In this update, INN looks at the biggest developments in the uranium and oil and gas sectors during the month of April.
As spring heats up, so does the energy sector.
April started with uranium company Boss Resources (ASX:BOE,OTC Pink:BQSSF) announcing the receipt of a mineral export permit from the Australian government.
Boss has steadily been working towards restarting uranium production at the Honeymoon mine and is now fully permitted, and looking for long-term buyers.
In mid-April, the US Department of Commerce handed down its ruling on the Section 232 investigation. The probe into foreign uranium imports was passed on to President Donald Trump, who has 90 days to announce his decision.
If successful, the Section 232 investigation could lead to a 25 percent domestic production quota in the US, as well as a stipulation forcing all US government agencies that use U3O8 to purchase domestically.
Also in April, Raymond James released its list of three uranium stocks to watch. Cameco (TSX:CCO,NYSE:CCJ), NexGen Energy (TSX:NXE,NYSEAMERICAN:NXE) and Uranium Participation Corporation (TSX:U,OTC Pink:URPTF) took the top spots.
“We have reduced our 2019 average uranium price by 8 percent (to US$30.80 per pound from US$33.63 per pound) to reflect the weaker market to start the year,” analysts noted.
Lastly, the Minerals Council of Australia has once again come out in support of Australia repealing its nuclear energy ban and looking into developing a nuclear energy strategy. The issue had been raised on the campaign trail when Prime Minister Scott Morrison stated he isn’t ruling out the idea, but it is not a priority of his.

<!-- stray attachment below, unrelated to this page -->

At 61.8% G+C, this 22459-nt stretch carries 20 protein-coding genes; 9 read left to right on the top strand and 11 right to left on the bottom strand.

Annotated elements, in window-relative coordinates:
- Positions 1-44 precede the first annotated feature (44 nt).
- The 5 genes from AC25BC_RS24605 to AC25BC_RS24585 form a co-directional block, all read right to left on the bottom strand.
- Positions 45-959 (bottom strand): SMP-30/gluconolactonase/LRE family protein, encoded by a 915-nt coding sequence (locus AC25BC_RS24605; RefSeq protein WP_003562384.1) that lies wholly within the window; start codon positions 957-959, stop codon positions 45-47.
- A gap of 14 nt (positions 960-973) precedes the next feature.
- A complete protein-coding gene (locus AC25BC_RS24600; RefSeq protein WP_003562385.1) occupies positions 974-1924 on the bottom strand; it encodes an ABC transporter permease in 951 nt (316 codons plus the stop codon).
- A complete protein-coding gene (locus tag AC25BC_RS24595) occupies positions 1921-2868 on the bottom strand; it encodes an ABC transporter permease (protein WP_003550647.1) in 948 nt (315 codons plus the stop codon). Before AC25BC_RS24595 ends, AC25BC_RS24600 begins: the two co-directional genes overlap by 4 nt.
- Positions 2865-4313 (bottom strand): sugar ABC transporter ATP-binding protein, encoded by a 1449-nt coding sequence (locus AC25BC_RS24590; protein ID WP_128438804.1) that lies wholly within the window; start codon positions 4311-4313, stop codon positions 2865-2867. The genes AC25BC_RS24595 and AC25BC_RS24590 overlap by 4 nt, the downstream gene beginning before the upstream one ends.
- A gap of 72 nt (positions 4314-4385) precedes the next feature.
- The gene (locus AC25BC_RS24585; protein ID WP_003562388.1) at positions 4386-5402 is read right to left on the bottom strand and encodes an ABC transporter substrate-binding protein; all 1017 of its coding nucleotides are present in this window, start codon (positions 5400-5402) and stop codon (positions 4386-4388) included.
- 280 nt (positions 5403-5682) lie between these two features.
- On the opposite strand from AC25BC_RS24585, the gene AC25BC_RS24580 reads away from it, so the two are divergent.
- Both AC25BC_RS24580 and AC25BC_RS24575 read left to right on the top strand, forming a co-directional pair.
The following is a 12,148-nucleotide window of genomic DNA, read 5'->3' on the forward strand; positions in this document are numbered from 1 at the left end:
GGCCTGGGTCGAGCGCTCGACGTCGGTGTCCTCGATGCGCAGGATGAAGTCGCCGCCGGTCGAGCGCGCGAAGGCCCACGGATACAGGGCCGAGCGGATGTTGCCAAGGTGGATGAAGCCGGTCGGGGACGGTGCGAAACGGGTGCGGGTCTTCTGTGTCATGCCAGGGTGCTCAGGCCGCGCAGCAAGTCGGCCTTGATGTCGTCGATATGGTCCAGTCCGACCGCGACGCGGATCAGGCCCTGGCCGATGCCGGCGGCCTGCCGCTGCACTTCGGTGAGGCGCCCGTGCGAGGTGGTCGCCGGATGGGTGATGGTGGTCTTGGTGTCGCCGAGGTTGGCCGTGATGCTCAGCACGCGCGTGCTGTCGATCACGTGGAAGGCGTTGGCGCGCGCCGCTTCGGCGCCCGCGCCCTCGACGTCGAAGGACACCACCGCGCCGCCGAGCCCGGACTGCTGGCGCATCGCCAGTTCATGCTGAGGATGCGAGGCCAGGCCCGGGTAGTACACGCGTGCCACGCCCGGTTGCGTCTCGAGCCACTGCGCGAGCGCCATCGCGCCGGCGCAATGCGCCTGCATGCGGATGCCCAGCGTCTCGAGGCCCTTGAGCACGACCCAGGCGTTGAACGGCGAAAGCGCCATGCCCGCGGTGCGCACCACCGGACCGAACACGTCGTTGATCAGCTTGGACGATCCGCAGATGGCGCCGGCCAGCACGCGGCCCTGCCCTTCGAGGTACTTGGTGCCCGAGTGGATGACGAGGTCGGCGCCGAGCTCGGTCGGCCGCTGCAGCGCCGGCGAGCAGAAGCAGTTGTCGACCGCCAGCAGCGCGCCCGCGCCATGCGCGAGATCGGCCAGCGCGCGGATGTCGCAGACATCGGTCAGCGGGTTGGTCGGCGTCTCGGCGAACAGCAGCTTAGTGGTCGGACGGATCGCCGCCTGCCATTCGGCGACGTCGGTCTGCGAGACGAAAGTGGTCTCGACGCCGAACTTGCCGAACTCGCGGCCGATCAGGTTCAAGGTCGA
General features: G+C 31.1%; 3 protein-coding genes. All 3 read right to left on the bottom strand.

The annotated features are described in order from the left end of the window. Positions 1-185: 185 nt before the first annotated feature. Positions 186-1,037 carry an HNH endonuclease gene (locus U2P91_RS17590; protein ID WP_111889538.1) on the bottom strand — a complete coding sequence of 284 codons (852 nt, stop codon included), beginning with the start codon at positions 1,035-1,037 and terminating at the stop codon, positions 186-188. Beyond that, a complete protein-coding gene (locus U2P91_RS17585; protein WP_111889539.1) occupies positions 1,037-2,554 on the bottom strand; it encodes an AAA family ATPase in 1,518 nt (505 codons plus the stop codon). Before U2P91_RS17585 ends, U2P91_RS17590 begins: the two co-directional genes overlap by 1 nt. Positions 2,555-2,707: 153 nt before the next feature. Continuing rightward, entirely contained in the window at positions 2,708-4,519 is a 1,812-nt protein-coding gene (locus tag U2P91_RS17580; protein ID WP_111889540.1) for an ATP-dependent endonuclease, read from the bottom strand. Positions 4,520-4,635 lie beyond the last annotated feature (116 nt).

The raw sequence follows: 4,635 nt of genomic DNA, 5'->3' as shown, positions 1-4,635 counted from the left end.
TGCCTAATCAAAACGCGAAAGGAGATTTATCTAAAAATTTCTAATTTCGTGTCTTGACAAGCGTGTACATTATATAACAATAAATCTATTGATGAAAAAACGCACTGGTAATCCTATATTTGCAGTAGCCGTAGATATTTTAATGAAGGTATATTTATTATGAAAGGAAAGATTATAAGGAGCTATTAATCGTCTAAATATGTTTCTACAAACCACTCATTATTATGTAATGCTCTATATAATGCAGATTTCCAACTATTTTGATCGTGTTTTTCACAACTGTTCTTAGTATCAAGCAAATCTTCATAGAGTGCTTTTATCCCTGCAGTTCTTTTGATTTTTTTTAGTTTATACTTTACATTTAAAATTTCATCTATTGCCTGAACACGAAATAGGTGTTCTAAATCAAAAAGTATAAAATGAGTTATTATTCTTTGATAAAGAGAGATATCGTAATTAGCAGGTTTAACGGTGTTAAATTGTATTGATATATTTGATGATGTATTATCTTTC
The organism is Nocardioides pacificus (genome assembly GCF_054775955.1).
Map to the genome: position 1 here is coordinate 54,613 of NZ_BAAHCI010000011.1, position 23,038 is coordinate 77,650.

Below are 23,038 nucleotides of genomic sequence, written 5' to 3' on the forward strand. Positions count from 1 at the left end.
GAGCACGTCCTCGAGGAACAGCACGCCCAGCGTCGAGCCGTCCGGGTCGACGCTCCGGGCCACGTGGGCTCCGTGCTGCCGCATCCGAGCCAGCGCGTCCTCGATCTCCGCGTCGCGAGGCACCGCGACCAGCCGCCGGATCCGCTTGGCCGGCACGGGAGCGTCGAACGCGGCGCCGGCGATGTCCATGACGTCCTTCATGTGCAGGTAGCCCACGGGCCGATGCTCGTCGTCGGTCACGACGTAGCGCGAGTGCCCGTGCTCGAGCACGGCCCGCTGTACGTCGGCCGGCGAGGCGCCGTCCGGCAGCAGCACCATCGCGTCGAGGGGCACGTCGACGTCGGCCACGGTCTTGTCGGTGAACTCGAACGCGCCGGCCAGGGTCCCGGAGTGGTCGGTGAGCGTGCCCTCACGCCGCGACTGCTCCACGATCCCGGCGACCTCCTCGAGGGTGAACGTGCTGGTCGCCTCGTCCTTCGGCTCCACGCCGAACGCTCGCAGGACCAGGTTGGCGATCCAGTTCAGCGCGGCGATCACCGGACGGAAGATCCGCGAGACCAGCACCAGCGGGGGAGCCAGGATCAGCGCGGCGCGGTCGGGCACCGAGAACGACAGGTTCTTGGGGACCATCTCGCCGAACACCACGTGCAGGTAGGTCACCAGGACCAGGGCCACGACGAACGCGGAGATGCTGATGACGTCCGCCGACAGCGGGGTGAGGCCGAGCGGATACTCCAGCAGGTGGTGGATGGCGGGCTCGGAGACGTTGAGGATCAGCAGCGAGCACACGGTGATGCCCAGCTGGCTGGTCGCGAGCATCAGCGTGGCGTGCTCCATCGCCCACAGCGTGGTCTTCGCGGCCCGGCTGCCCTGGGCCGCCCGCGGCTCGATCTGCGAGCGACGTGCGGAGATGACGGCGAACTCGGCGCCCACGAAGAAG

Australia is home to several high-grade uranium deposits, although the country has had a strict ban on nuclear energy since 1998.
The current U3O8 spot price is US$25.75 per pound.
Moving over to oil and gas.
At the beginning of the month, Trump issued his second executive order related to advancing construction of the Keystone XL pipeline. The expanded pipeline, which currently runs between Hardisty, Alberta and Steele City, Nebraska, is expected to carry 830,000 barrels of crude daily across the border between the cities.
Following a bumpy start to the year, the price of oil began to stabilize in mid-April.
Long-term production cuts on the part of the Organization of the Petroleum Exporting Countries have kept crude prices from fluctuating wildly in the first quarter of 2019. The organization has removed more than 1.2 million barrels per day from the market in an effort to calm volatility.
The record number comes despite Tropical Cyclone Veronica impacting Western Australia and outages in the Cooper Basin.
The current price of Brent crude is US$74.27 a barrel while West Texas Intermediate is sitting at US$65.83.
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Securities Disclosure: I, Georgia Williams, hold no direct investment interest in any company mentioned in this article.